A Great Place to Start: The ISO 31000 Risk Management Guidelines

ISO 31000

Every organization that is determined to get serious about risk management should know about ISO 31000. This set of risk management guidelines from the International Standards Organization sets out a smart, easy-to-implement framework that organizations of all types can use to help them in anticipating and mitigating the risks confronting them in today’s volatile world. 

Related on BCMMETRICS: Driving Blind: The Problem with Skipping the Threat and Risk Assessment

Getting Serious About Risk Management 

In the past, only the largest companies concerned themselves with enterprise risk management.  

These days, organizations of all sizes are recognizing the need to implement a formal risk management program. Some are arriving at this point on their own, others are being asked to set up risk management programs by their clients. 

The decision to get serious about risk management is a no-brainer.  The threat landscape today is uniquely challenging, with threat piling on threat in a way we have rarely seen.  

I only have to mention the pandemic, the supply chain crunch, the worker shortage, inflation, and the Ukraine situation (a client of ours just lost a critical software development supplier located there) for you to know exactly what I’m talking about. 

In this environment, it’s no surprise that more and more companies are setting up risk management programs. 

The Inadequacy of a Check-the-Box Approach 

That’s the good news. The bad news is, many organizations that have implemented risk management have done so in a check-the-box manner. 

At one company I know of, the risk management effort is limited to someone sending around a questionnaire asking the departments what their top threats and mitigations are then putting the responses in a drawer.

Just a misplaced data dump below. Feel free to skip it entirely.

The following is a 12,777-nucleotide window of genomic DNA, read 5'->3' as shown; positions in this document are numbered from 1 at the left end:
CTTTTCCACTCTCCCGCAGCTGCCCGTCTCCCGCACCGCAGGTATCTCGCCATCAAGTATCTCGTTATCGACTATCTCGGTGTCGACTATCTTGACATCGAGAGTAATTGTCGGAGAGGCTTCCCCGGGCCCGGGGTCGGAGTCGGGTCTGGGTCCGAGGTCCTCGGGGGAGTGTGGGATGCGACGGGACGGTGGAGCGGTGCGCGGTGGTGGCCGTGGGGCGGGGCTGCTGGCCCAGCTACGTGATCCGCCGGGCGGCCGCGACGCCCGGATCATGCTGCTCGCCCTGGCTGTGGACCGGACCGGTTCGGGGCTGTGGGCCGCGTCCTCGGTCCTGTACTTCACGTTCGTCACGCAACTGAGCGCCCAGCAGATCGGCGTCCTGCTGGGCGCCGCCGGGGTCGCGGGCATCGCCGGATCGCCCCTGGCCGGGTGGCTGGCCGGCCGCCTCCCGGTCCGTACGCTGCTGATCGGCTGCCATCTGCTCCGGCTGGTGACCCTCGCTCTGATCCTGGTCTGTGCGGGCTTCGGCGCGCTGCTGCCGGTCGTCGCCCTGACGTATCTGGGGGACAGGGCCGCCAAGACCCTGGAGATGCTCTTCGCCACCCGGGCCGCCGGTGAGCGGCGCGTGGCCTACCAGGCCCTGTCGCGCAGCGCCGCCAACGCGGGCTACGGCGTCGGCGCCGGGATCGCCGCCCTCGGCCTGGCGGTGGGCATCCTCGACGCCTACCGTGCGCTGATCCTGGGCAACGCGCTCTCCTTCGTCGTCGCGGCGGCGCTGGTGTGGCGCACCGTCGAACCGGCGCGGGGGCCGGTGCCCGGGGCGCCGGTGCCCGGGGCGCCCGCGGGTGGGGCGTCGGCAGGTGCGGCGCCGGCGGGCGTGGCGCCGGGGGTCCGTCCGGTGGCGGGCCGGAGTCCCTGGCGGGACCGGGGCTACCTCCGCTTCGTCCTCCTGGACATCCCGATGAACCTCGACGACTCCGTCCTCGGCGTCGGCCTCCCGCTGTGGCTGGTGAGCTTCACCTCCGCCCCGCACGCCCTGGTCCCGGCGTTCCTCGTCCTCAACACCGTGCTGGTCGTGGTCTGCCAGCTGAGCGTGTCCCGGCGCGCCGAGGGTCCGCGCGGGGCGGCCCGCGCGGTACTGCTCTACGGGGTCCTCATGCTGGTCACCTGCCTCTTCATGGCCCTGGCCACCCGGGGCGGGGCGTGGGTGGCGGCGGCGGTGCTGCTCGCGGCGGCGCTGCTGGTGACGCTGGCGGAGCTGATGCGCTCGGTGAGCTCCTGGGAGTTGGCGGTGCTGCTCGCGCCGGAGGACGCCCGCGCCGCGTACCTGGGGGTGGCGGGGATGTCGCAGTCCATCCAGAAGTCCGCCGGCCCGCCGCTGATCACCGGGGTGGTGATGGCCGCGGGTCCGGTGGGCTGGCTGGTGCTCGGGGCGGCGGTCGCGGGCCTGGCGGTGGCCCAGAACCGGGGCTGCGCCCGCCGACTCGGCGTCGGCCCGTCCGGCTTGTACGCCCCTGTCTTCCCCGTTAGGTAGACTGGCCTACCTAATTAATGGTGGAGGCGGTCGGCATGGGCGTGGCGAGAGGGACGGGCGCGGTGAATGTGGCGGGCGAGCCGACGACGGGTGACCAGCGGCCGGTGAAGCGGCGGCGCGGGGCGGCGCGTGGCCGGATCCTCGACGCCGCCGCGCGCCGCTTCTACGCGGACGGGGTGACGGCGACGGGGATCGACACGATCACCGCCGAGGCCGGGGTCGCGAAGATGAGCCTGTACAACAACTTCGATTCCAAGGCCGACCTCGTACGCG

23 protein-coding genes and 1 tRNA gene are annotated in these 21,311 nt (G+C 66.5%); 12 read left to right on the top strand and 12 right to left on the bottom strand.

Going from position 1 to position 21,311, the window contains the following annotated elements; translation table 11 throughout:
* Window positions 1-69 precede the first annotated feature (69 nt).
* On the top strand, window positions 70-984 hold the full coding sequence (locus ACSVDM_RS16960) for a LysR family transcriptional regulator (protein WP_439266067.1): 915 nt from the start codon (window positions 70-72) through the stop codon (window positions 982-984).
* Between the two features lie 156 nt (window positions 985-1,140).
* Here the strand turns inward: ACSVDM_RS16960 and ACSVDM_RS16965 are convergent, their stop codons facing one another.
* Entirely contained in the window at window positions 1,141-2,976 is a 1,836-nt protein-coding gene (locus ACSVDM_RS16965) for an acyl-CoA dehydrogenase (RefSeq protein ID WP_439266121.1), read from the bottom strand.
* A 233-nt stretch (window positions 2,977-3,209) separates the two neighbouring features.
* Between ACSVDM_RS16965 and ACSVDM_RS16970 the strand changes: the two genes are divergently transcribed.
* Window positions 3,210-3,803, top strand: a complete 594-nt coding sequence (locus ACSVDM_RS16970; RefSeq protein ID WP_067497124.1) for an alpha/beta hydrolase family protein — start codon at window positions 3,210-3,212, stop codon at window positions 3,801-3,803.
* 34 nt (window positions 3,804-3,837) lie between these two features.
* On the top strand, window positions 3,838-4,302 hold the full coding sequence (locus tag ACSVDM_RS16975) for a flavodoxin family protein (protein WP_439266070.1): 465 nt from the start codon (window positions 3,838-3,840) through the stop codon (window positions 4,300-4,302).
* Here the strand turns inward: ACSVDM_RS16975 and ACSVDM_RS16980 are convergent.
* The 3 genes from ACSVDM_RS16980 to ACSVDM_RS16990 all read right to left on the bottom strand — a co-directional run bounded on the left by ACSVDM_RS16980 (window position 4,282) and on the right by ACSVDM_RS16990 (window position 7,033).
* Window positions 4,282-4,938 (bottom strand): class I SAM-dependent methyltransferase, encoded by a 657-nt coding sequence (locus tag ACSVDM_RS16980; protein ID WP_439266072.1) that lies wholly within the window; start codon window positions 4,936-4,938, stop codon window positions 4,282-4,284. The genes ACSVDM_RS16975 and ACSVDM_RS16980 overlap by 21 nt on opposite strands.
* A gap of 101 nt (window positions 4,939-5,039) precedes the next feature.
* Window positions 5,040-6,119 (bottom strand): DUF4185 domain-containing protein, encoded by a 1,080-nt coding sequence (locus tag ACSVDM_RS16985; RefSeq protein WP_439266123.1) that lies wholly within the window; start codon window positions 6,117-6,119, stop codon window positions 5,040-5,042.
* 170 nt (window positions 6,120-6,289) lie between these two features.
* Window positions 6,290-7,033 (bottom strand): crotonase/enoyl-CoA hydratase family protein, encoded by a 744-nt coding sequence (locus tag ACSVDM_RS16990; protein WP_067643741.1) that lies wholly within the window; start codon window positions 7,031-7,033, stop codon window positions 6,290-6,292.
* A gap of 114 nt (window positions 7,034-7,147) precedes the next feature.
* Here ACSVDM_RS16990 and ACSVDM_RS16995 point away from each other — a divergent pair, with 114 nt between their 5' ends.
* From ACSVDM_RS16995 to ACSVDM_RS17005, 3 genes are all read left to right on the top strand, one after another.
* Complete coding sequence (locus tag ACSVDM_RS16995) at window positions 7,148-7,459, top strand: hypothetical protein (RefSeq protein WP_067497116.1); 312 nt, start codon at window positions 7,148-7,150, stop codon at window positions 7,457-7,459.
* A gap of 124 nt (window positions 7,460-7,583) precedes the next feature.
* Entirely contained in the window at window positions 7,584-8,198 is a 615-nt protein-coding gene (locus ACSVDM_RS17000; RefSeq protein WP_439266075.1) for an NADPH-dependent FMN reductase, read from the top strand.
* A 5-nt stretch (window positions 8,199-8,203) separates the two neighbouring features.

Such a program is more noteworthy for what it lacks than what it has.  

What programs like this lack is an oversight group, wide-ranging discussion, synthesis of the questionnaire results, the numerical scoring of risks, identification of the organization’s five or six top risks, the formal adoption of strategies to mitigate those risks (risk acceptance, risk avoidance, risk transference, etc.), production of an enterprise risk report, and follow up. 

Meet the ISO 31000 Risk Management Guidelines 

Regular readers of the blog will know I am not a big fan of the ISO’s business continuity standard, ISO 22301. I think it is too vague to be very useful, in contrast with other BC standards such as NFPA 1600. (ISO recently created a supplemental BC standard, ISO 22332.) 

However, the ISO’s risk management guidelines—ISO 31000—are excellent. They set forth a sound, easy-to-implement framework that organizations of all types and sizes can leverage to help them anticipate and mitigate risk. 

 To go to the source for ISO 31000, click here (the link is to the ISO’s page for the guidelines). To see why I think ISO 31000 is so good, read on. 

7 Key Components of the ISO’s Guidelines 

Below are seven of the key components of ISO 31000—and seven aspects of the guidelines that, in my view, are especially valuable. (BCM professionals will see a lot of overlap between sound risk management concepts and the best BCM practices.) 

  1. Integration. The guidelines stress the importance of integrating the risk management program across all of the critical services and activities. 
  1. Structure and comprehensiveness. The guidelines recommend that the organization’s risk management program be structured and comprehensive. The program should be centrally coordinated and managed. Complexity can vary with size but every organization should follow the same approach with all its units in order to get consistent, comparable results.